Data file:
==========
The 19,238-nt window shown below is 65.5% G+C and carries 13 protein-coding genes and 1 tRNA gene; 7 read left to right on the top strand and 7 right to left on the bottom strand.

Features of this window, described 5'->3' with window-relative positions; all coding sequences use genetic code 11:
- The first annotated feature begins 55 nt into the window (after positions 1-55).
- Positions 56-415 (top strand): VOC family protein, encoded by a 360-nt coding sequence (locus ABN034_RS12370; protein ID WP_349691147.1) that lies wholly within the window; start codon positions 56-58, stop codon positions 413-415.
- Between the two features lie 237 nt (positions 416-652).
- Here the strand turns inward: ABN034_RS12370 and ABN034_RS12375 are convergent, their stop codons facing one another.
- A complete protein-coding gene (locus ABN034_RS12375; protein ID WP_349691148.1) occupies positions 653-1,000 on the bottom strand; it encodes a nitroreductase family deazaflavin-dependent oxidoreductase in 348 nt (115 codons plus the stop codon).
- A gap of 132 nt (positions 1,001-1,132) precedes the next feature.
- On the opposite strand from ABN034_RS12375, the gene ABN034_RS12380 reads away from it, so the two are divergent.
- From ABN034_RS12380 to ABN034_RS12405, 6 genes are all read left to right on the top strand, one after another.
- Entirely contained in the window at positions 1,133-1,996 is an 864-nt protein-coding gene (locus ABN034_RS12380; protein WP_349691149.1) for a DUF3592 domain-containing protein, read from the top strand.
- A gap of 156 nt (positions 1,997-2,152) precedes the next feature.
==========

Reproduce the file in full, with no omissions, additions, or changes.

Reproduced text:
The 19,238-nt window shown below is 65.5% G+C and carries 13 protein-coding genes and 1 tRNA gene; 7 read left to right on the top strand and 7 right to left on the bottom strand.

Features of this window, described 5'->3' with window-relative positions; all coding sequences use genetic code 11:
- The first annotated feature begins 55 nt into the window (after positions 1-55).
- Positions 56-415 (top strand): VOC family protein, encoded by a 360-nt coding sequence (locus ABN034_RS12370; protein ID WP_349691147.1) that lies wholly within the window; start codon positions 56-58, stop codon positions 413-415.
- Between the two features lie 237 nt (positions 416-652).
- Here the strand turns inward: ABN034_RS12370 and ABN034_RS12375 are convergent, their stop codons facing one another.
- A complete protein-coding gene (locus ABN034_RS12375; protein ID WP_349691148.1) occupies positions 653-1,000 on the bottom strand; it encodes a nitroreductase family deazaflavin-dependent oxidoreductase in 348 nt (115 codons plus the stop codon).
- A gap of 132 nt (positions 1,001-1,132) precedes the next feature.
- On the opposite strand from ABN034_RS12375, the gene ABN034_RS12380 reads away from it, so the two are divergent.
- From ABN034_RS12380 to ABN034_RS12405, 6 genes are all read left to right on the top strand, one after another.
- Entirely contained in the window at positions 1,133-1,996 is an 864-nt protein-coding gene (locus ABN034_RS12380; protein WP_349691149.1) for a DUF3592 domain-containing protein, read from the top strand.
- A gap of 156 nt (positions 1,997-2,152) precedes the next feature.